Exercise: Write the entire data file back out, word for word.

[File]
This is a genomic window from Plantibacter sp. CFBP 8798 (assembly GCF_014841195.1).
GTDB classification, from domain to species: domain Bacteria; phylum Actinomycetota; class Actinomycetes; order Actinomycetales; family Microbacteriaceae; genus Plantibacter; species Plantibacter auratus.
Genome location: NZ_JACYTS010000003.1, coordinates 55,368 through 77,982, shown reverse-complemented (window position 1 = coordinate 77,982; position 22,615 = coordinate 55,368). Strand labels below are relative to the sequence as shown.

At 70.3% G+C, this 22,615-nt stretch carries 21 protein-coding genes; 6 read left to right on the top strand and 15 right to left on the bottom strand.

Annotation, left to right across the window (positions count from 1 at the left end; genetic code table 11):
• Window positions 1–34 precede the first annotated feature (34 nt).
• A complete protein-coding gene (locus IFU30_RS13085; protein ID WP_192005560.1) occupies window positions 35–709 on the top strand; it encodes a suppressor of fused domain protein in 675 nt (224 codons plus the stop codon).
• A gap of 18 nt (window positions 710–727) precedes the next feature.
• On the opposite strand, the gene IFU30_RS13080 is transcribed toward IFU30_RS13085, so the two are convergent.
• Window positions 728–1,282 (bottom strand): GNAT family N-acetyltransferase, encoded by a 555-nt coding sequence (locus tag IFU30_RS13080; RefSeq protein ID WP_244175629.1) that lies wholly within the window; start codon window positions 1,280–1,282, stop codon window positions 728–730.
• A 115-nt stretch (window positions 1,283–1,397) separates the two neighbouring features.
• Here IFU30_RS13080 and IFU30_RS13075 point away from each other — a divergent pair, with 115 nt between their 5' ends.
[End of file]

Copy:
This is a genomic window from Plantibacter sp. CFBP 8798 (assembly GCF_014841195.1).
GTDB classification, from domain to species: domain Bacteria; phylum Actinomycetota; class Actinomycetes; order Actinomycetales; family Microbacteriaceae; genus Plantibacter; species Plantibacter auratus.
Genome location: NZ_JACYTS010000003.1, coordinates 55,368 through 77,982, shown reverse-complemented (window position 1 = coordinate 77,982; position 22,615 = coordinate 55,368). Strand labels below are relative to the sequence as shown.

At 70.3% G+C, this 22,615-nt stretch carries 21 protein-coding genes; 6 read left to right on the top strand and 15 right to left on the bottom strand.

Annotation, left to right across the window (positions count from 1 at the left end; genetic code table 11):
• Window positions 1–34 precede the first annotated feature (34 nt).
• A complete protein-coding gene (locus IFU30_RS13085; protein ID WP_192005560.1) occupies window positions 35–709 on the top strand; it encodes a suppressor of fused domain protein in 675 nt (224 codons plus the stop codon).
• A gap of 18 nt (window positions 710–727) precedes the next feature.
• On the opposite strand, the gene IFU30_RS13080 is transcribed toward IFU30_RS13085, so the two are convergent.
• Window positions 728–1,282 (bottom strand): GNAT family N-acetyltransferase, encoded by a 555-nt coding sequence (locus tag IFU30_RS13080; RefSeq protein ID WP_244175629.1) that lies wholly within the window; start codon window positions 1,280–1,282, stop codon window positions 728–730.
• A 115-nt stretch (window positions 1,283–1,397) separates the two neighbouring features.
• Here IFU30_RS13080 and IFU30_RS13075 point away from each other — a divergent pair, with 115 nt between their 5' ends.